EU businesses are free to cross borders and relocate their headquarters to another Member State. The amended EU directive and the corresponding new Hungarian rules aim to help companies doing so. In order to make it easier for companies to establish themselves in another Member State and to make cross-border operations more attractive, especially for small and medium-sized enterprises, the European Union decided back in 2019 to amend the EU directive on cross-border mergers, divisions and mergers.
The amended Directive (EU) 2019/2121 of the European Parliament and of the Council of 27 November 2019 amending Directive (EU) 2017/1132 as regards cross-border conversions, mergers and divisions (so called Mobility Directive) came into force on 1 January 2020 and Member States must bring into force the laws, regulations and administrative provisions that are required to comply with the Directive by 31 January 2023.In so far in Hungary specific provision applied only to cross-border merger of companies. It implied that ‘simple’ relocation of business from Hungary to another EU Member State could be done in two ways: by the owners dissolving the company in the country of origin without legal succession and then setting up a new company in the host Member State; or by merging two companies through a cross-border merger.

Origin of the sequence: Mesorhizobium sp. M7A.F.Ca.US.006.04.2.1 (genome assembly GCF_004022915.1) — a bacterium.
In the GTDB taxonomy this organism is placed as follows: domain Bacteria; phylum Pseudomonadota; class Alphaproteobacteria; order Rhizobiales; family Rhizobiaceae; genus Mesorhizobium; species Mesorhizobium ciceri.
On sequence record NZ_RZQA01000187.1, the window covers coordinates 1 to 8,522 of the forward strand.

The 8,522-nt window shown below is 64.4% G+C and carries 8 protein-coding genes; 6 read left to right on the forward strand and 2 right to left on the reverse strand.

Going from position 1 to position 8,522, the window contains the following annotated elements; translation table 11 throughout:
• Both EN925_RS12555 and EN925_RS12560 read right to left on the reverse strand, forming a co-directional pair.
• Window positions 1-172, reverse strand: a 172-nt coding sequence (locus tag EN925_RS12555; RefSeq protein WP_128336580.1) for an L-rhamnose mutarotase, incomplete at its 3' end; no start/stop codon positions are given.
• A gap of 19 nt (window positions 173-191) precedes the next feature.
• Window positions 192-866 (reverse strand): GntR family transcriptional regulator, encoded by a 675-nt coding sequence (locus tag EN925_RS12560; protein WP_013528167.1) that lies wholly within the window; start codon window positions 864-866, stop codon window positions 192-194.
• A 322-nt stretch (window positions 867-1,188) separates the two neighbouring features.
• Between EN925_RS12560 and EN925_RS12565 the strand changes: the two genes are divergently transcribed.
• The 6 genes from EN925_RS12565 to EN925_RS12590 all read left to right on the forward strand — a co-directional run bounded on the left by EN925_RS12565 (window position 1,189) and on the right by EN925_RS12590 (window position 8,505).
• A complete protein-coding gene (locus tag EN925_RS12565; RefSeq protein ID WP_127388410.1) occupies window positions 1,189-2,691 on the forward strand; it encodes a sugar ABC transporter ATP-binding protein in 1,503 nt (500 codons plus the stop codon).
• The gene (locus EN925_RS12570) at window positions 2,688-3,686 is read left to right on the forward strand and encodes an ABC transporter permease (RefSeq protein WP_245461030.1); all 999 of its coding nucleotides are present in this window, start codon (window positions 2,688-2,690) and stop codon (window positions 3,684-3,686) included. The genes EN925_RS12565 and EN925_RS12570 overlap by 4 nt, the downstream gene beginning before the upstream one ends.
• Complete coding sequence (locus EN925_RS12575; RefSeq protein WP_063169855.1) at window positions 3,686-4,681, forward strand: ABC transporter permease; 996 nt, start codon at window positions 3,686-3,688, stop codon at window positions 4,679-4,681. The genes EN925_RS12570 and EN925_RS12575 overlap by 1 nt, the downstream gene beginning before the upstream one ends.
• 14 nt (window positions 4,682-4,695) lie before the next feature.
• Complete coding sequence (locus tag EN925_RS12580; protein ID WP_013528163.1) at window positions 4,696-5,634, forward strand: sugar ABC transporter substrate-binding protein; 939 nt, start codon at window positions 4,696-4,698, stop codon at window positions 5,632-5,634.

The new rule, while also providing simplifications for mergers and divisions, explicitly covers cross-border conversions as well, and allows for example, a limited liability company or public limited liability company registered in a Member State to convert its legal form into a limited liability company or limited liability partnership under the law of the host Member State at the same time as transferring its registered office. In practice this means that a Hungarian limited liability company can be simply transformed into, for example, a German GmbH or a Croatian d.o.o., or vice versa, while retaining its legal personality and maintaining its previous legal relationships, such as customer contracts, employment relationships with its employees or bank loan agreements. The new regulation focuses on the three key participants of such transformations: shareholders, employees and creditors; and sets out the main steps of a cross-border transformation. The Hungarian implementation enters into force as of 1 August 2022 (with some of the provisions as of 1 September 2022).
By Balint Zsoldos, Head of Tax, KCG Partners Law Firm